Including pets in evacuation planning is key to saving both human and animal lives
SACRAMENTO, CA (September 5, 2008) – As communities in the Southeastern United States prepare for the possible arrival of Tropical Storm Hanna and Hurricane Ike, United Animal Nations (UAN) reminds residents to keep their pets safe with the following steps:
1. Bring all pets indoors. Pets left to fend for themselves in high winds and heavy rain can get injured, lost, drown and even hamper human evacuation and recovery efforts. Also, keeping pets inside makes it easier for you to round them up if you have to evacuate.
2. Never leave your pet behind. If you evacuate, take your pets with you. It’s the surest way to guarantee their safety and make sure you are not separated by the storm. Find family or friends outside of the disaster zone who could accommodate pets, or locate pet-friendly hotels. A searchable database of pet-friendly accommodations is available at www.petswelcome.com or www.BringYourPet.com .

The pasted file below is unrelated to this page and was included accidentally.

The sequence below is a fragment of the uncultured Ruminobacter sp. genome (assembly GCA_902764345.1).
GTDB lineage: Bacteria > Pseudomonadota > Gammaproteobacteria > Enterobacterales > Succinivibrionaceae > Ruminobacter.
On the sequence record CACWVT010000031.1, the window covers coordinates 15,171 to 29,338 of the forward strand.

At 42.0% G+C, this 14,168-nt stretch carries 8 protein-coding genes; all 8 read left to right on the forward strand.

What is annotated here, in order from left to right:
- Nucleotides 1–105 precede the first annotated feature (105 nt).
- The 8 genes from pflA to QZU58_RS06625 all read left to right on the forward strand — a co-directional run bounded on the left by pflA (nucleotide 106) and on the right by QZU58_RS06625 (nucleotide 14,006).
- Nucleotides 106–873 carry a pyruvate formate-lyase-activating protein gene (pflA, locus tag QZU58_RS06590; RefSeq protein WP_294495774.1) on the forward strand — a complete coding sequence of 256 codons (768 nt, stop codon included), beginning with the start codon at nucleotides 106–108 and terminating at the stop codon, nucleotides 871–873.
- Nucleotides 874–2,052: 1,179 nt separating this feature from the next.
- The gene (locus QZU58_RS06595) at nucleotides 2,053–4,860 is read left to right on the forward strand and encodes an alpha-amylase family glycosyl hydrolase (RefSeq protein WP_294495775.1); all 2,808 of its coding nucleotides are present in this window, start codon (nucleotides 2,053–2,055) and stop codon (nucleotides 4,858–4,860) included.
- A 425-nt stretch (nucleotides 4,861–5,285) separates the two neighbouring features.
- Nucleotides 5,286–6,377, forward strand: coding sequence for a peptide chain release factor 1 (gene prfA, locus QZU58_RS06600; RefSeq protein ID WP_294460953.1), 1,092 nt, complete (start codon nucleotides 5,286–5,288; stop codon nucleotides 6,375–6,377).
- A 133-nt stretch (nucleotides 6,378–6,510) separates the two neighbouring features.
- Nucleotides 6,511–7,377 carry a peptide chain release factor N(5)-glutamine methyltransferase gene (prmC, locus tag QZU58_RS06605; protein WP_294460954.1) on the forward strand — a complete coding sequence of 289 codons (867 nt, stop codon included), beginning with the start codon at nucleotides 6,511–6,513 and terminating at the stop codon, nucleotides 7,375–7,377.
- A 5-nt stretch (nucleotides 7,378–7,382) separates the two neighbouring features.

Residents wanting to find out if emergency animal shelters are available can contact their local American Red Cross chapter or local animal control agency. The following state-specific resources may also be helpful:
3. Assemble an animal disaster kit that includes food, water, medications, a leash or cat carrier, and photos of your pet(s). This kit will prove useful if roads are blocked, stores are closed or you must evacuate.
4. Make sure all pets have an identification tag and permanent microchip so they can be found easily if lost or separated.
“Animals left to fend for themselves during hurricanes suffer terribly, and evacuees can compound their own stress by worrying about the pets they left behind,” said UAN President and CEO Nicole Forsyth. “For both human and animal safety, it is vital that every family include their pets in their evacuation plans.”
Pet owners can find other animal disaster preparedness information on the UAN Web site.
Through its volunteer-driven Emergency Animal Rescue Service (EARS), UAN provides free emergency sheltering for animals in communities that become overwhelmed by natural disasters or other crises. Since 1987, UAN has responded to more than 80 disasters, including deploying more than 400 volunteers to six locations in three states after Hurricane Katrina in 2005.
Founded in 1987, United Animal Nations (UAN) is